I don’t know why but I felt humiliated. I had to calm my nerves at a nearby park. I comforted myself and encouraged myself to continue.

The next shop was not any better. The shop owner was wearing a pair of black sunglasses. I again courteously introduced myself and indicated my intention. Without missing a beat, the shop assistant suddenly stood in front of me, and blocked me from her boss. Her body just kept moving forward that I had to backpedal and suddenly, I was out of the shop and the door just closed in front of me.

I was actually very traumatised by these two experiences that happened within the same day. I didn’t expect a fellow human being can treat another in such a callous manner. I was very distraught by the experience that I kept to myself for the whole month. I didn’t step out of my home for the whole month. I didn’t do any more sales. I just kept myself glued to the computer screen and pretending to be busy. It was so bad that my wife began to worry about me.

It took me a month before I came out from my shell. Till this day, I never forget the experience.

When I started, at the back of my mind, I knew I needed to conserve my financial resources (only $20k). Instead of having my own server, was started on a web farm. It was hosted in a US server with many other websites sharing the server. The savings were substantial. You are talking about $10 per month vs $1000 per month!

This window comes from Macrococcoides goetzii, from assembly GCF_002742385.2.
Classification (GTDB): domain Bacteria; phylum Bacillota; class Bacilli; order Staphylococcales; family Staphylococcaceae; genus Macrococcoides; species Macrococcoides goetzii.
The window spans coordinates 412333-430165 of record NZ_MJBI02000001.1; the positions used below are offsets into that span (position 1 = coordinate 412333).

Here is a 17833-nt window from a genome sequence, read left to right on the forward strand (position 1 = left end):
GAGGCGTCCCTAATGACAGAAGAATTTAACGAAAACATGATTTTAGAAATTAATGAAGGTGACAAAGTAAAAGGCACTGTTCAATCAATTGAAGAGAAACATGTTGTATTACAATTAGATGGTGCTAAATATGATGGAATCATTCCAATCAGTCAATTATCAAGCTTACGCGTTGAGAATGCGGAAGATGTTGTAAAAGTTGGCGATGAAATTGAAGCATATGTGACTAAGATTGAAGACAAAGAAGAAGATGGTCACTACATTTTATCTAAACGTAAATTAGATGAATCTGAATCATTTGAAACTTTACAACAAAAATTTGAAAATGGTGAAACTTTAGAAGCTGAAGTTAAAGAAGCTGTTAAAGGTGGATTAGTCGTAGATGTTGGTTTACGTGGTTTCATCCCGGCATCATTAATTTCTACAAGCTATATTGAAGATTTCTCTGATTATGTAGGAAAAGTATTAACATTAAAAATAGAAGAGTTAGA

From the onset, I didn’t buy a car. I didn’t think I would need one. I’ll just take public transport like the buses and MRT. But some of the meetings were at locations not easily accessible by buses or MRT. For example, once I was meeting a potential client at The Regent Singapore. I alighted at the bus-stop in front of Far East Plaza and walked all the way to the hotel. I have to plan it such that I’ll arrive 20 minutes prior to the meeting so that I’ll have enough time to cool down and stop perspiring after the long walk carrying a 3kg laptop. I was still wearing long sleeves shirt, tie and pants. Even though due to the hip dot-com culture then, many people has ditched the tie but I felt that wearing a tie was a necessity as I wanted to show that I respected the client and appreciated the time given to me for the meeting.